I just enjoy the golf and company of my group, and find things to do while waiting, like chip around the tee box, juggle golf balls, etc. Sometimes it can be frustrating being behind an insanely slow group, but I've always got my iPhone to browse the web (mainly TST), or hop on group text threads with friends. I try to just go with the flow and remember to be grateful that I am playing golf, which is my favorite thing to do. Most of the time my group has the first tee time of the day so we're the only ones slowing ourselves down. Some days we move fast and get around in 3:30, other days are slower and we're closer to 4:00. If we happen to catch up with players doing the "early bird back 9", sometimes it takes a 4:15.

-Peter

  • Driver: :cobra: King F9
  • 3W: :ping: G410
  • 3H: :titleist: 818 H1
  • Irons: :srixon: ZX5 4-AW
  • Wedges: :cleveland:  RTX Zipcore 54 & 58
  • Putter: L.A.B. Golf Directed Force 2.1
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On 2/7/2022 at 8:30 AM, Bucki1968 said:

1. How do you cope with slow play? I can handle it until about the 12-13 hole and then it just gets to be too much. I think I actually get bored and as a result I play worse. There are rangers on week-ends, but I don't see the point because everyone is just stacked up with 3 to 4 groups per hole.

If I am by myself, turn on a podcast or watch YouTube. I chat a bit with golfing buddies. Maybe practice pitching. I remember one time, it was such a beautiful day. I actually put my clubs down on the fairway and just laid down and enjoyed the beauty of the day. So, enjoy the weather 😉

On 2/7/2022 at 8:30 AM, Bucki1968 said:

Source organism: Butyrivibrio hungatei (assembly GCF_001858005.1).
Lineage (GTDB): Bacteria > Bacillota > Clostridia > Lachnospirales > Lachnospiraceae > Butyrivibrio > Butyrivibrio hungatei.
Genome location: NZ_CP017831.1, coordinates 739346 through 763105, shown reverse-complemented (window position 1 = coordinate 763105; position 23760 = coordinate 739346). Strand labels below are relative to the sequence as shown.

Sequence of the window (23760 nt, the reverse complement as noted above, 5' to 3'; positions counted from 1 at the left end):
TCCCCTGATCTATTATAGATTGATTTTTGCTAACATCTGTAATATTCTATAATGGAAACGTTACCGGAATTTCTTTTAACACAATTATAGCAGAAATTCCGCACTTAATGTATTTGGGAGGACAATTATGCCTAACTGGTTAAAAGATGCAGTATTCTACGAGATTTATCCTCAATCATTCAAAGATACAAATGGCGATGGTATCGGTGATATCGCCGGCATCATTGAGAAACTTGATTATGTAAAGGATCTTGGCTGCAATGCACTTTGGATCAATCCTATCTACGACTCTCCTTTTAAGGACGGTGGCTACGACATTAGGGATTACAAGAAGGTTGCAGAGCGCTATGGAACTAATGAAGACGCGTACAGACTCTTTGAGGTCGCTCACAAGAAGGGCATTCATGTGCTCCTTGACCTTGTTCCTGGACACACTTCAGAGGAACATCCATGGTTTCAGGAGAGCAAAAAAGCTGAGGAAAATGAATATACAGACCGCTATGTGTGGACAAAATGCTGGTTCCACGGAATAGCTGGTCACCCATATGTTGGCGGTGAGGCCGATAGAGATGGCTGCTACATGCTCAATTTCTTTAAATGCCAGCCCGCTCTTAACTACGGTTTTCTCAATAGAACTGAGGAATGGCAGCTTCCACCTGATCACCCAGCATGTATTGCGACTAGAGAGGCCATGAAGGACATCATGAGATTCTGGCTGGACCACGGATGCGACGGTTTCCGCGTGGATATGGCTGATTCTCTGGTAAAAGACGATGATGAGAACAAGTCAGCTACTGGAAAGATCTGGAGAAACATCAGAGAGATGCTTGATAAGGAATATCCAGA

2. I am going to try to get on a committee at the club in order to address this issue. I'm trying to come up with ways to teach/help people play faster and/or learn golf etiquette. One thing I do think that our club messes up is spacing of tee times.

If the club packs the course, you are screwed. 

Slow play, is in part also how good golfers play. You get a group of 30 handicap golfers playing and things can slow down a lot. 

Yea, proper ready golf is the key to keeping things moving. 

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Our course changed from 8 minute tee times to 10 minute tee time intervals, a little more than a year ago, and it has definitely improved pace of play.  But the pandemic has indeed brought more people to the course (we now have a waiting list) and there are lots of new golfers.

I know that our Board has looked at having all new players, go out with one of our pros so that they can explain proper etiquette, but for some reason it never gets very far.  

We have a ranger that goes around, but he is always reluctant to say anything to Members, not sure why he's there. 

One of the issues we have, is our course sets a 4 hour and 15 minute 18 hole round play time, which is fine.  But we have a couple of groups that use every minute of that.  They will be 1-2 holes behind the group in front of them, but they are on pace for the 4 hour and 15 minute round.  To me you're behind (regardless of the pace), if you fall that far behind the group in front of you, unless you're a foursome and they have twosomes out ahead of you.

And a 4 hour and 15 minute round is slow to me, but I've been known to play fast at times.  :whistle:

-Jerry

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Love the topic, tough one to deal with. I generally just walk ahead then try to take a bit more time to think about the shot, rather than over-analyse my swing. So, gives me time to be smarter about the shot I want to play.. few things go through my head - how is the ball lying, how is my stance, where is ''the miss'', where not to miss, double-check distance etc. On a nicely paced day, I'll often miss out on a few of those. 

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On 2/8/2022 at 3:38 PM, Double Mocha Man said:

Happy Hour begins at 3PM! 😀

😝 I haven't been on a golf course that late in years! I tee off EARLY. I could play a six hour round, eat lunch, and take a nap and still make it for happy hour.

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Danny    In my :ping: Hoofer golf bag

Driver:   :ping: G425 LST X-Stiff.                        Irons:  :callaway: 4-PW APEX TCB Irons 
3 Wood: :callaway: Mavrik SZ Rogue X-Stiff                            Nippon Pro Modus 130 X-Stiff
3 Hybrid: :callaway: Mavrik Pro KBS Tour Proto X   Wedges: :callaway: JAWS MD5 52°, 56°, 60° 
Putter: :scotty_cameron:  Phantom X 5.5                              Ball: :titleist: ProV 1